On Sunday morning our platoon sergeant said I should go and see the first sergeant after formation--he had a special job for me. From the smirk, I expected something ugly. As it turned out, my first official job as a sergeant was to be in charge of four soldiers directing cars to parking spaces at the ceremony for the new battalion sergeant's major. That made me HMFIC of the parking lot (Head MF In Charge--a very old Army acronym, maybe as old as FUBAR). The ceremony was at 1400 Sunday.
Before going to the motor pool that morning, I got 20 orange traffic cones from supply and marked 20 spaces for the ceremony. Then the first sergeant decided the parking lot "looked ragged" because of a half dozen pallets in a crooked line which had not been picked up by the line companies. So I sent the two biggest guys on the detail to get a pallet jack and straighten up the unclaimed freight. Then we went to the motor pool.
Later in the the morning, my three men and I left the motor pool to go to a briefing for everyone involved in the ceremony. My fourth soldier was getting his wisdom teeth pulled.
As is the Army way, we joined the color guard and the men who were in the parade for each company for a briefing and practice at 1100--we didn't have anything to do, but we were part of the event so we showed up.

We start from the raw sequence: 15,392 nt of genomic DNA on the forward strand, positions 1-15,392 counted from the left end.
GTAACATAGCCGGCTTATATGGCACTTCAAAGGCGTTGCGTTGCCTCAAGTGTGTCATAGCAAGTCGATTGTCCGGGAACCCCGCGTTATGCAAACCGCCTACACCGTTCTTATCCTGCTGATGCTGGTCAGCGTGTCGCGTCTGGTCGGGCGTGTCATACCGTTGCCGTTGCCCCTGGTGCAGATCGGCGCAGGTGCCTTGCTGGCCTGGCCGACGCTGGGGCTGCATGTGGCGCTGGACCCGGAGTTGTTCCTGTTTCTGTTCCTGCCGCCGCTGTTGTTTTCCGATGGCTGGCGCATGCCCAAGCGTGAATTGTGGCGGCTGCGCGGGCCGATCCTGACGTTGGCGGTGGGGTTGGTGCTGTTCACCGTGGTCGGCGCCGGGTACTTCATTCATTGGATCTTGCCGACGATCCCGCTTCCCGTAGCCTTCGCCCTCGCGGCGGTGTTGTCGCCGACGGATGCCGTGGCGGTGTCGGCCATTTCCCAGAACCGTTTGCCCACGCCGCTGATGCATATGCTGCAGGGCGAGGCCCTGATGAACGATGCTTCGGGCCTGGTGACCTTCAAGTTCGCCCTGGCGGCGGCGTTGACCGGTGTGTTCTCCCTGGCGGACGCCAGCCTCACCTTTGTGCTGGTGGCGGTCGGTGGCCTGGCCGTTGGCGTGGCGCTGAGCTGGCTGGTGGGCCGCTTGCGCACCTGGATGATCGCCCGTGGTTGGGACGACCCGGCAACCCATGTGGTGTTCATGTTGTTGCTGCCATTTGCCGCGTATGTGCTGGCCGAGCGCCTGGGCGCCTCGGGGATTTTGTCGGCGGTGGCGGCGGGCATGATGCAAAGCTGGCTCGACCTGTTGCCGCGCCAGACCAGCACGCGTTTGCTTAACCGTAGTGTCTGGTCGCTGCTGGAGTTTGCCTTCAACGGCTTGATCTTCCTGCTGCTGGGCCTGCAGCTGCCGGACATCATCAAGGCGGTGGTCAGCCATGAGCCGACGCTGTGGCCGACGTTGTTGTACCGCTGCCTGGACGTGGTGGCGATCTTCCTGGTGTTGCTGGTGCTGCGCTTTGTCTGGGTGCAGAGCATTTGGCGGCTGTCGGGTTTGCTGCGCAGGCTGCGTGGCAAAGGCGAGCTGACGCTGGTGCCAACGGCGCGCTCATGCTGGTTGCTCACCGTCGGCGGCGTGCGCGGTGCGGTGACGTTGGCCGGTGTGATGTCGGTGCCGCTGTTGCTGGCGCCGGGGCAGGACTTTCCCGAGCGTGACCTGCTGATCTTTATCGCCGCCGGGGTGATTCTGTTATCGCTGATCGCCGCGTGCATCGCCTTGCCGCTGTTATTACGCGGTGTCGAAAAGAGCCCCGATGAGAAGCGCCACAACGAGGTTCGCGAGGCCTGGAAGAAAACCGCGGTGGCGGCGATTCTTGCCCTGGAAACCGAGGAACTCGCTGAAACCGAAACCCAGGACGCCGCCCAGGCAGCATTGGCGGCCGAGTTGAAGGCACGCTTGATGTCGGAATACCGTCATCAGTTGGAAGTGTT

At 1230 I made sure each soldier had water and sent them to their parking lot posts. For the next 90 minutes I walked from the parking lot out to the entrances on either side of the building to make jokes with the three soldiers.
Seven cars showed up for the ceremony 90 minutes. After the ceremony started, we picked up the cones, returned them to supply and went back to the motor pool.
In my day job I am supposed to make every moment count. When I was a consultant, I had to account for my time and bill for what I did. The Army works on a completely different system. Four of us waiting 90 minutes to direct seven cars to parking spaces is not the way to make money if you are paying by the hour. But we are paid by the day so as long as we are where we are supposed to be we are doing our jobs--directing (on average) one car every 15 minutes to a parking space.